Take a moment…right now…take a deep breath. Inhale…you can feel your chest bellow and your tiny hairs tickle your nostrils…now exhale. Every ounce of your breath leaves and you notice a slight shift of your inner body. If you never really breathe deeply like this, you would rarely notice you were even breathing. It is so second nature and a part of our every moment that breathing is completely normal…just a part of being alive. Now…imagine one of your lungs being collapsed…all the time…and instead of your chest bellowing out with a huge sip of air, your stomach has to over compensate for your lack of lung expansion. Imagine it hurting to take a deep breath. Imagine not being able to take full breaths but only quick, short, thin ones. What would go through your mind in that moment? Would you panic? There is no way you could not notice such a change in your breathing pattern because this would be out of the norm for you. What would you do?
Last night, John and I did not sleep. John a lot less than myself. Poor thing…he is exhausted. His coughing during the night was unmanageable and he sat up periodically to clear his lungs of all the mucus build up or to adjust his back. Every position, every breath, just about everything is uncomfortable. We slept some of the morning and early afternoon and were completely fatigued. We drained later that afternoon and that is when his breath was seemingly knocked out of him. He was panting with short, shallow and quick breaths. It was all mid-drain and he turned to me and said, “I feel like I just got done running a marathon.” I quickly grabbed the oxygen mask that sits bedside and hooked it around his ears. I finished the drain, cleaned his wounds and called our hospice nurse, Robyn. She advised me to give him a few meds that would get everything under control as she came quickly to the house. All the while, John was completely calm. By the time she arrived, everything was back to normal. Remember, normal to John is not the normal we know. She even said it looks as though his breathing resembles that of an asthma patient. Even when he is in complete rest, he cannot seem to take deep sips of air. His voice is slowly going as well. I noticed today he was whispering a lot more rather than the cracked speech he has had this past week. On top of all this, his sister was not feeling well and ended up in the ER. She is fine now…thank goodness…but this day all in all felt terrible.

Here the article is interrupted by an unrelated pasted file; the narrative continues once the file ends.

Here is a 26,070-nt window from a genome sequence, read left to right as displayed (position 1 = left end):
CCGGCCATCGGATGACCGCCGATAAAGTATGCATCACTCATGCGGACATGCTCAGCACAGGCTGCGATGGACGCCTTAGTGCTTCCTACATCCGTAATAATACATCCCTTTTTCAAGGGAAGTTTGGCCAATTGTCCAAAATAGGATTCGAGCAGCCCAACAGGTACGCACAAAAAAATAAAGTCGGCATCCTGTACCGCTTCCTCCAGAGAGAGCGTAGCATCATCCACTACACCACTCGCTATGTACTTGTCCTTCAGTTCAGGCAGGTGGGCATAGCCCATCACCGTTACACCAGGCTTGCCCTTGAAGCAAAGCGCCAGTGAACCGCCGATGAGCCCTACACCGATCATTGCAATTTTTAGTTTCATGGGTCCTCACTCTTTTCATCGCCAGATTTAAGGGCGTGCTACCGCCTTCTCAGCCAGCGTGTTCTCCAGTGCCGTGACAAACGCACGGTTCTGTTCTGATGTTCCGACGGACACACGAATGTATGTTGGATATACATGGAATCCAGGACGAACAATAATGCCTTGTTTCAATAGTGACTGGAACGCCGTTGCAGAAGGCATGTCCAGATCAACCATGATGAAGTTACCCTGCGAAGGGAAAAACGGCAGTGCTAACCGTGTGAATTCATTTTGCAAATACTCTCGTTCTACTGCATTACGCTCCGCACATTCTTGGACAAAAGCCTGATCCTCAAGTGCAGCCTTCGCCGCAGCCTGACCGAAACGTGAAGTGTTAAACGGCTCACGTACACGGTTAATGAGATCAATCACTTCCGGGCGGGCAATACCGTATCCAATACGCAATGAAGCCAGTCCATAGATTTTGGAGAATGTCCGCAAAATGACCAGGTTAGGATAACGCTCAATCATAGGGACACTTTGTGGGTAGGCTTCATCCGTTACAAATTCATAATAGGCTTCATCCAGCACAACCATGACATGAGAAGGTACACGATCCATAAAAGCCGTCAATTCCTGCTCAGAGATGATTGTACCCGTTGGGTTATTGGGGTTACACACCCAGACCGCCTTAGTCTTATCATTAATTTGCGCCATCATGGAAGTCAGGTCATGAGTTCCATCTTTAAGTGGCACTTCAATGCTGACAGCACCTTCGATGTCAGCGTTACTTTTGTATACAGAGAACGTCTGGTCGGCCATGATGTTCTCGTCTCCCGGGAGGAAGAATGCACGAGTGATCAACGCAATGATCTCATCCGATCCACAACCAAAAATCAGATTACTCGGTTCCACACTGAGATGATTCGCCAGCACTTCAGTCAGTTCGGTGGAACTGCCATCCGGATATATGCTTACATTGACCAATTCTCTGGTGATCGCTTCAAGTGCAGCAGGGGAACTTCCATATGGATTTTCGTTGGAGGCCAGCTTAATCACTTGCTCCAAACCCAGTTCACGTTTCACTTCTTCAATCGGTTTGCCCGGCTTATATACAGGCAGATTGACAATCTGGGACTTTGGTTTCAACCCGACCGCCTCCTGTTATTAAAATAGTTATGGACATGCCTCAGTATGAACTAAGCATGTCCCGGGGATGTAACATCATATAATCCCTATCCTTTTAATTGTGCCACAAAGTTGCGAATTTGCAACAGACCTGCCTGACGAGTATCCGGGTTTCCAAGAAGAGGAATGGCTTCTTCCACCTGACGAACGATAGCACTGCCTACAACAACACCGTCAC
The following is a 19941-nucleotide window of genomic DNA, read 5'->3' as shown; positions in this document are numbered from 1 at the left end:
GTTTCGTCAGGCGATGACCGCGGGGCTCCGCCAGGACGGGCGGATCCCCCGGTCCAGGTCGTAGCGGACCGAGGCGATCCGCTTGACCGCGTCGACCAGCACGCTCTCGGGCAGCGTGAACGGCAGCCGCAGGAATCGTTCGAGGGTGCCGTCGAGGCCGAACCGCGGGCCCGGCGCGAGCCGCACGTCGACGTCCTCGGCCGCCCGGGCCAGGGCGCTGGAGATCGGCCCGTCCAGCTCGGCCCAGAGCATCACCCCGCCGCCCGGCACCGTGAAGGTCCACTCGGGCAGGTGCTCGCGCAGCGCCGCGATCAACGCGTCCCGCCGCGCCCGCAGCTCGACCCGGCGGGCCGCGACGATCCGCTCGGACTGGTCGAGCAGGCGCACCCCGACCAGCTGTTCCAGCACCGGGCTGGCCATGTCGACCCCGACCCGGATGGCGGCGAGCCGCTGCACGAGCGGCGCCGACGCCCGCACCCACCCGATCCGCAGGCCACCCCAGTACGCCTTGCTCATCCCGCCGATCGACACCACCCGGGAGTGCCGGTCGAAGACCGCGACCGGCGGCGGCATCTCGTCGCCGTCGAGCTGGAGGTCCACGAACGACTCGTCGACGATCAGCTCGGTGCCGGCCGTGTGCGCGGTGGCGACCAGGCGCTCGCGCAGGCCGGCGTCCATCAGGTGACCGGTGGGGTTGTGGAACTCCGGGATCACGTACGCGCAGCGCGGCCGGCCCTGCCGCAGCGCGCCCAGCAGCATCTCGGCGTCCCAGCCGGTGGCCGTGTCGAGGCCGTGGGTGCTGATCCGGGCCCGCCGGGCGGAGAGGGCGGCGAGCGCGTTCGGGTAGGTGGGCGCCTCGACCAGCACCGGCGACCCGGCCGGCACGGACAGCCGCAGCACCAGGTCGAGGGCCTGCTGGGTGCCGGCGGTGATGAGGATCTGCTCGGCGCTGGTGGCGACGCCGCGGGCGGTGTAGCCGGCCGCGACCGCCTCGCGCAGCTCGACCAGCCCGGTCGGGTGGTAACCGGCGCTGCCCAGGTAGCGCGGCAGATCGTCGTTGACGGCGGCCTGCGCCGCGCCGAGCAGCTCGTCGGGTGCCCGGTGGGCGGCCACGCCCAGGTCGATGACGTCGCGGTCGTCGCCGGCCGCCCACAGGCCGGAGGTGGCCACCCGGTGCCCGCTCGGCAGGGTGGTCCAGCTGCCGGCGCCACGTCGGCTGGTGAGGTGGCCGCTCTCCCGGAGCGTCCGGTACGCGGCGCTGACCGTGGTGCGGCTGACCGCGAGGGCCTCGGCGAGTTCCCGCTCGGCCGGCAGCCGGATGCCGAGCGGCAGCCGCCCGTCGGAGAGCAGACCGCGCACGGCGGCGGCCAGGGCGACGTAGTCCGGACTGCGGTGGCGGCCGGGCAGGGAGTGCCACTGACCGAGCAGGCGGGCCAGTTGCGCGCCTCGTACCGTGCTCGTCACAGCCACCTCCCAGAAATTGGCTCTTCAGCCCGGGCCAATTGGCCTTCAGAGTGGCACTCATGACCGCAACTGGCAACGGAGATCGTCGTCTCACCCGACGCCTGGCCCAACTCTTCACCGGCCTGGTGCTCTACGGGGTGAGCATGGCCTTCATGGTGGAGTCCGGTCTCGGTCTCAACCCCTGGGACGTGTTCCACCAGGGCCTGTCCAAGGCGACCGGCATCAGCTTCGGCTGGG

My heart is sad right now…it has been for quite a while now. It is not controlling this journey but rather a part of it. We must continue to try despite the looming sadness…we must continue to laugh…we must maintain our strength for him…we must keep fighting. Moreover, we must continue to take a minute and recognize our own breath...appreciate every inhale and every exhale…I know he does.